Development Strategies in Africa: Current Economic, Socio-Political, and Institutional Trends and Issues

By Aguibou Y. Yansane | Go to book overview

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DAVID ABERNATHY

In terms of Dr. Nolutshungu's very provocative remarks, I thought he made a very important point that applying Cold War categories makes it very difficult for both Africans and for non-Africans to make criticisms of countries or political systems on their side, for fear of being accused of giving support to one's ideological enemies, and makes it very difficult to be candid and have equanimity in one's understanding of different kinds of political systems.

I think with respect to the Cold War, though, we ought to ask, if the Cold War is not just a superpower conflict between the United States and the Soviet Union. To the extent that Africa has remained after the colonial situation very much in the purview of Europe and to the extent that France and Britain play their own foreign policies and are not simply doing what the United States tells them to do, I think one would have to see the special role that Europe plays, that the European countries play, which is not always the same as the role of the United States and which complicates the notion that the Cold War simply plays itself out, that the Cold War powers simply played themselves out in Africa. Europe is there as well.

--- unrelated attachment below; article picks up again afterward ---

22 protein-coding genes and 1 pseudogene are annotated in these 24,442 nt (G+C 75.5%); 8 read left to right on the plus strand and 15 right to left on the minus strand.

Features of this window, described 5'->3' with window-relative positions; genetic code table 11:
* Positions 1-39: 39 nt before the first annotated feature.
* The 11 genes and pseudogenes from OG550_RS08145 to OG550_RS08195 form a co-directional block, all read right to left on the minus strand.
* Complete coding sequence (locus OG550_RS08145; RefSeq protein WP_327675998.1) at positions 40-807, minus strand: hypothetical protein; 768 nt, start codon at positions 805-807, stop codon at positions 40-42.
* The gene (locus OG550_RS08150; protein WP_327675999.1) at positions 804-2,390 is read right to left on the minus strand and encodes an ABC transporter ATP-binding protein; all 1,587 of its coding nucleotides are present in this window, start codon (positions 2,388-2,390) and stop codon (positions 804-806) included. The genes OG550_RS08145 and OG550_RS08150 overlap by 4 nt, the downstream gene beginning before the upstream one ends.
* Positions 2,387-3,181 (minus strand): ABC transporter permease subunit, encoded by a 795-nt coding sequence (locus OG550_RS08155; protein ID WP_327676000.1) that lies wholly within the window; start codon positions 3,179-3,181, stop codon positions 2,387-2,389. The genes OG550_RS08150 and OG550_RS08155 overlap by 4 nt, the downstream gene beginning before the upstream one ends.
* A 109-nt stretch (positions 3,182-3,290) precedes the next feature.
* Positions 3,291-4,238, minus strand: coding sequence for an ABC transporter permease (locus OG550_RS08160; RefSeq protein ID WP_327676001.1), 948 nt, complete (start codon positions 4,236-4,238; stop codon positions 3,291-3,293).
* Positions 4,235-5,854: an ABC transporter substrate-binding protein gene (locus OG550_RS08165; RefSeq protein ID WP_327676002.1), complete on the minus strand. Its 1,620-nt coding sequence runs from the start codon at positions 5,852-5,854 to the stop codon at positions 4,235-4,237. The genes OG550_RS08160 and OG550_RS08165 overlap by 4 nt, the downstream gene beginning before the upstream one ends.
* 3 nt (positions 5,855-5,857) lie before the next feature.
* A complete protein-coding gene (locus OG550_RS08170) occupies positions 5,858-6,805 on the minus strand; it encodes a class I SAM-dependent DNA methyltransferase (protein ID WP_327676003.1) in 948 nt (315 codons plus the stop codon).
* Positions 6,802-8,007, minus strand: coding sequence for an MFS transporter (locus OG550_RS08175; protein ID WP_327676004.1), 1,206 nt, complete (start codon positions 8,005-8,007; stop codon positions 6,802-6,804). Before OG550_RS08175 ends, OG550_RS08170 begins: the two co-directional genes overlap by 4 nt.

I would agree that he is correct to stress the objective weakness of the Soviet Union, but it's also important to realize that the United States, given its world view, perhaps had an interest in exaggerating Soviet influence so that it is quite clear that the entry of Cuban troops into Angola was an absolutely formative event for the American right. It was the thing that under Reagan they had to do something to get rid of. So even if the Soviet Union wasn't powerful, if the United States thought it was, and if that helped to derive our policy, in a sense

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